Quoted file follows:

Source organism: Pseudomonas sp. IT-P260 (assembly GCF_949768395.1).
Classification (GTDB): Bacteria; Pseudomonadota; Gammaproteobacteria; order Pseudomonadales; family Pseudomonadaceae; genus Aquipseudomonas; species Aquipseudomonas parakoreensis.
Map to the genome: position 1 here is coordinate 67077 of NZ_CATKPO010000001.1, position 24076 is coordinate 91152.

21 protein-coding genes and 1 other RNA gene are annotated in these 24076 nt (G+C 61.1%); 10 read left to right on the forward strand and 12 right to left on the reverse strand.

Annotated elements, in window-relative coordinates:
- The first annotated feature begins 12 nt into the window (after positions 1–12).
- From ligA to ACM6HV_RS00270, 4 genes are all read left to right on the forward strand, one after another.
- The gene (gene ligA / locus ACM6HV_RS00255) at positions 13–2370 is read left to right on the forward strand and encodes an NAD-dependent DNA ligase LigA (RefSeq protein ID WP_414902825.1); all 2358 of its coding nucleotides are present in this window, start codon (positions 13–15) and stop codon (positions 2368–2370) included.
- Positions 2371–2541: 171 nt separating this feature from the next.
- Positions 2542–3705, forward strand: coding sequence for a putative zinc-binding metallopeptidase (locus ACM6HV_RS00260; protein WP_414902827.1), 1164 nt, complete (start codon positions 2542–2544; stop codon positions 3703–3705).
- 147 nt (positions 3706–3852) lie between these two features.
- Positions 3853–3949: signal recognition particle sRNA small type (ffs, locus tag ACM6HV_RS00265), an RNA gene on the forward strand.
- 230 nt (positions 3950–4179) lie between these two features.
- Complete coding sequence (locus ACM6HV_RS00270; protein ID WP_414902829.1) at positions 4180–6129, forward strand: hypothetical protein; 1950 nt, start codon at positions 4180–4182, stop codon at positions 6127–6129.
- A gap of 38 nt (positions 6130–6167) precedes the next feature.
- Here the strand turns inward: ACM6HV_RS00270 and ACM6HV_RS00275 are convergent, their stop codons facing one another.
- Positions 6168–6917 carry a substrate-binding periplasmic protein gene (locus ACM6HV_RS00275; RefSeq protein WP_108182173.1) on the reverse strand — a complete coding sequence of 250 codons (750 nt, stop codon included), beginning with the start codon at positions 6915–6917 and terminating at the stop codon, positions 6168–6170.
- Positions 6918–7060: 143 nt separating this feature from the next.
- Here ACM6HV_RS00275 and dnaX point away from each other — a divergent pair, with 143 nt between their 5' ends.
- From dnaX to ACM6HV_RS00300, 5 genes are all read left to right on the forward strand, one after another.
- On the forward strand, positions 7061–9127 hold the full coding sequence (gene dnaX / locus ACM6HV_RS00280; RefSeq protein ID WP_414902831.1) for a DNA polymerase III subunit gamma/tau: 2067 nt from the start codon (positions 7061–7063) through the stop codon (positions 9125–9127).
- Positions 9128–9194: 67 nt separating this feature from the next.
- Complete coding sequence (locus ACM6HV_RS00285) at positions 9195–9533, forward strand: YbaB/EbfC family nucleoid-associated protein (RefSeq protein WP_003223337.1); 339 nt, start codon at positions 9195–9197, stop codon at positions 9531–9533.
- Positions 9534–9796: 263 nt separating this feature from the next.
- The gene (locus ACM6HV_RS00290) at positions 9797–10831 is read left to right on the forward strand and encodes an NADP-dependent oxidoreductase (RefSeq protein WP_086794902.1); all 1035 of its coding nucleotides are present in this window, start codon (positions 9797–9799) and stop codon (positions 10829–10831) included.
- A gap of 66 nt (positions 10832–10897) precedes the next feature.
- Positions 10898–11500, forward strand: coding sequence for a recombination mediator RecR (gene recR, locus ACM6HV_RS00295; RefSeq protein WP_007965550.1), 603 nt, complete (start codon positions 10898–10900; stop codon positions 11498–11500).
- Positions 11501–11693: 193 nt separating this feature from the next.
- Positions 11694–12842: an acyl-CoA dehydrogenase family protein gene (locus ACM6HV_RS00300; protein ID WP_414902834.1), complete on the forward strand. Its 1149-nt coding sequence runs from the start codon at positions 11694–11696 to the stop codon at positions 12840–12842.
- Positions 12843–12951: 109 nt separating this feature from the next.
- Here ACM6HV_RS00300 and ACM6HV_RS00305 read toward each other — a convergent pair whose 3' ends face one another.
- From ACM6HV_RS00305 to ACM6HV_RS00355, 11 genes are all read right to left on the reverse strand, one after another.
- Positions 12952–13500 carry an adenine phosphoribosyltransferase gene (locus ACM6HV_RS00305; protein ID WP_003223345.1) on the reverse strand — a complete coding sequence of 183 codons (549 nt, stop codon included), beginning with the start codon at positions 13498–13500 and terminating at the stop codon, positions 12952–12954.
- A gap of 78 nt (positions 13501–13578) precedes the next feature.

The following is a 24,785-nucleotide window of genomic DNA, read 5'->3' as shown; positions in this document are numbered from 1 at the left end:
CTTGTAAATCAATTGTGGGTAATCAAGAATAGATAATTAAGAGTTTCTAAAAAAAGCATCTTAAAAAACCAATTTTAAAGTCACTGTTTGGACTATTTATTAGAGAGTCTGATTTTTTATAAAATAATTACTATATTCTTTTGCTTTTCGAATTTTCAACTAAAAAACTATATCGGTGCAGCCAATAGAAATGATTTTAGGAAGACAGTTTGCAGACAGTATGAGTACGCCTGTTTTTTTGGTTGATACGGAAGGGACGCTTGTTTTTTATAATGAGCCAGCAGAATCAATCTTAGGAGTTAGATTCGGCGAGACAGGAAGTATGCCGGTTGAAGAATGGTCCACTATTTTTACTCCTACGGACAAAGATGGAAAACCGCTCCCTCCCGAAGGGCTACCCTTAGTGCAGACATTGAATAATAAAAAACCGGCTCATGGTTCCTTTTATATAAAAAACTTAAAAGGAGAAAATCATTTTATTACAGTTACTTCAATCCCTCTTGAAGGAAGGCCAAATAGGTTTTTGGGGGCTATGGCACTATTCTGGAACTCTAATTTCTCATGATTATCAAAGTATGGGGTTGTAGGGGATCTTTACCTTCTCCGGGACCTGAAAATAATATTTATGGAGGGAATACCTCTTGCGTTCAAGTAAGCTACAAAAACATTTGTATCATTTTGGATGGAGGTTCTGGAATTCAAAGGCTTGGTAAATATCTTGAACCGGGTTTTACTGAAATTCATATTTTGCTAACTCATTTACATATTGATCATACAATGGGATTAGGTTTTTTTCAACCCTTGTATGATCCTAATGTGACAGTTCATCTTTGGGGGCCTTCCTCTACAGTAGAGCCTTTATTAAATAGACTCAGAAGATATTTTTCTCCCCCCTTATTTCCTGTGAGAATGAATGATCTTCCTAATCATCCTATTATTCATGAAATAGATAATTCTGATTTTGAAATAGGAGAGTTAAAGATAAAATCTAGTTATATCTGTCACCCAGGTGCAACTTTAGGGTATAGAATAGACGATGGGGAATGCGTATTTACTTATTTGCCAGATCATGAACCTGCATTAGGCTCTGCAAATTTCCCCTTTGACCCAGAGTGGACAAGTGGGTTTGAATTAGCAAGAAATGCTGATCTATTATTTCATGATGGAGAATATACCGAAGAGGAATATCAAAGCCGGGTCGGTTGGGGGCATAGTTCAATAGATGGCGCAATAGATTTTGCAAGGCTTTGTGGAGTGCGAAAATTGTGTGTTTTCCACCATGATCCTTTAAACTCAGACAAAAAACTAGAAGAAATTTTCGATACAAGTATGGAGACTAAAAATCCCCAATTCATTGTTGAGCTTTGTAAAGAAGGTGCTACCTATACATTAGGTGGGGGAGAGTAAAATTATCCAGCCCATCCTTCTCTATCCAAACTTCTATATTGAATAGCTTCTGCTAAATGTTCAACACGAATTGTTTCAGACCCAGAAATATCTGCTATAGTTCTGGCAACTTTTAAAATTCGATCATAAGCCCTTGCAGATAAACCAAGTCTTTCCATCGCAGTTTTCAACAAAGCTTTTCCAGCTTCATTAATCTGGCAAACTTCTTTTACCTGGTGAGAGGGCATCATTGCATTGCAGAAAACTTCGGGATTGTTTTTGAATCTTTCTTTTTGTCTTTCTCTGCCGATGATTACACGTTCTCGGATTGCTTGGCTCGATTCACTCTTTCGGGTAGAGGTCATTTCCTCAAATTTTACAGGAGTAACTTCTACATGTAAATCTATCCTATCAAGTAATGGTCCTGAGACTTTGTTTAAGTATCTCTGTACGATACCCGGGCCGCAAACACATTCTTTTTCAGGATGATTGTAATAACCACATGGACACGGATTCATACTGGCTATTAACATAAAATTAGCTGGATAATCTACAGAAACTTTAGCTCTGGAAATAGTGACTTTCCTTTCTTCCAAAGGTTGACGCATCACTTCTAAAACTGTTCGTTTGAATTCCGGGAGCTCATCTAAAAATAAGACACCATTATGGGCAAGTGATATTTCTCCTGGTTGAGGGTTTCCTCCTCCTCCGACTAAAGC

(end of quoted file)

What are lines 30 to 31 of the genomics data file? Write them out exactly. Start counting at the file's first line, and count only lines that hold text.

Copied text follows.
- Positions 12843–12951: 109 nt separating this feature from the next.
- Here ACM6HV_RS00300 and ACM6HV_RS00305 read toward each other — a convergent pair whose 3' ends face one another.